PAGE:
With this statement, I agree. However, we have to understand that no all suicides are committed "with dignity." I suspect, and can speak from my own family's experience, that they are committed in desperation, confusion, and depression.

So, I'm thinking the subject is more complex than just "suicide." Much like abortion, I'd say, some people are completely against and others at least have a compassion for the act depending upon the situation. An understanding.

The suicides we tend to hear about are those in which the person, with a supposed clear mind, wants to take his/her life. We hear about them because they are controversial. It is all the suicides that are done without such forethought that we may not hear about unless we are brother/cousin/friend/etc to that individual. It is these suicides that leave no feelings of dignity or nobility.

Kevin Guilfoile said...

I think there's a public interest issue involved here, as well. If we made suicide "legal" there would be almost countless attempts by people to exploit the practice. There could be "doctors" pressuring the incapacitated to hire them to end their lives. Obviously there will always be family members out of an Agatha Christie novel, anxious to end the lives of their aging, wealthy parents. The combination of those two things is a tragedy waiting.

So I think the societal taboo against suicide serves a purpose, if for no other reason than to ensure that any apparent suicide will be followed by an investigation.

Steerpike said...

But Darwyn, would the suicides you describe have been committed in a state of desperation, confusion, and depression if safe, kind alternatives were offered?

The ancient Romans viewed suicide as the final act of free will; not only acceptable but encouraged if an individual wanted to die, had become a burden, or was facing an existence they perceived as worse than death.

I also can't agree with Tony's view that prohibiting suicide is tantamount to saying "we care about you," and legalizing it is tantamount to saying "go die already." Why are cigarettes not prohibited? BASE jumping? The implication that prohibiting something is society's way of caring doesn't ring true to me. Instead, it sounds like society's way of imposing its own morals and views on individuals who may not share them.

The food part bothers me, though. I wouldn't want to eat people. Mad cow disease kind of indicates that feeding a species itself for long enough leads to some unhealthy outcomes. Maybe if Soylent Green were fertilizer it'd be okay, but I wouldn't want to eat a Human Suicide Powerbar, no matter what I think about suicide.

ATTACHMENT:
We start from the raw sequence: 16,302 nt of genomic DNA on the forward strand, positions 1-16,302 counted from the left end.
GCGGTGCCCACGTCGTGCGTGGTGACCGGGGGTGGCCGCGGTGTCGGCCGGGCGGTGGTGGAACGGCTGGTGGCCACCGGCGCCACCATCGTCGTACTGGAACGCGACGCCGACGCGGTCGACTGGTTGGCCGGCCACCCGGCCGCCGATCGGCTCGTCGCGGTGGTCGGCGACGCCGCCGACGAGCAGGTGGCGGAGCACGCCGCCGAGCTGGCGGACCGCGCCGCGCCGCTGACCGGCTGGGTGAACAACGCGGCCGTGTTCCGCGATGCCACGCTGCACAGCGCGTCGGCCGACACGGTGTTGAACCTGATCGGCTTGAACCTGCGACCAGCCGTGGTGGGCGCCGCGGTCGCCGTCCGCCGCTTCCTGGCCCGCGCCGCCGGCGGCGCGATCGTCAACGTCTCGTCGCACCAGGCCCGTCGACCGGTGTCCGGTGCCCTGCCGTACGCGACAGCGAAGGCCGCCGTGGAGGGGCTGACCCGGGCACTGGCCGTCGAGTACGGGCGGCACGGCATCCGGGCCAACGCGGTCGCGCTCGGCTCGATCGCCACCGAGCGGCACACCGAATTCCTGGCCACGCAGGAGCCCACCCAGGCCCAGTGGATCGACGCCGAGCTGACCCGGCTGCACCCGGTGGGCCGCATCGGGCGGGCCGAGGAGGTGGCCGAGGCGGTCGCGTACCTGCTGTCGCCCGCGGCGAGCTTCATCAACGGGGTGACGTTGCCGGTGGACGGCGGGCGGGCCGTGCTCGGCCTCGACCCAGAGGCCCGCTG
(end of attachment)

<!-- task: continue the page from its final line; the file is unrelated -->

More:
Anonymous said...

I saw Soylent Green first-run in the theater with my then-husband. It left us shivery and a bit depressed.

Over the years, there were times when I thought suicide was much preferable to what was happening, such as the break-up of the marriage. I'd read the obits and think 'lucky devils.'

But then there were so many good things I would have missed. So much growing I wouldn't have done. So many good friends I wouldn't have known.

Now, as I age, I think there is a place for suicide (and for centers) but it should come not from desperation but from transition and anticipation. As the body ages and aches and pains beyond endurance, or the mind begins to go so that a chapter read is a chapter disappeared, then why not? Go at your own time of need when you can still make the choice logically.

I am/will be an organ donor and it gives me satisfaction that when I'm done with what I need, that miraculous tissue can help someone else survive to discover their dreams and enjoy the parts of their life they've yet to experience.

In the end, giving back and paying forward is all we can do.

Darwyn Jones said...

I see your point, Steerpike. However, I'm talking about those individuals who, through desperation, feel that there is no other choice but to end their life. When really an alternative did exist - garnering help in the mental health arena and living contently. Basically, those individuals who make the decision of suicide rashly without seeing other possibilities.

It's definitely an interesting topic and I think there are a multitude of situations which could fall into any number of categories.

Ann Littlewood said...

I live in Oregon, one of a very few (2?) states with legal assisted suicide. I'm also a cancer patient, so I've given this a lot of thought. I suggest that potential suicides fall into two camps: those who need help living and those who need help dying. I know the devastation the first group can cause their family and friends and I'm eager to see suicide averted in the young, the depressed, the desperate. But those who are beyond medical help deserve a decent way to go. I very much would like that for myself, should I need it, and I get pretty hostile toward those who would deny me that amenity. Butt out, I say, if I am terminal and let me make my own choice. It's not about pain, it's about control and dignity. As for my carcass, as they say in the zoo world, "feed it out." Or use the organs, if anybody wants them. I won't be caring.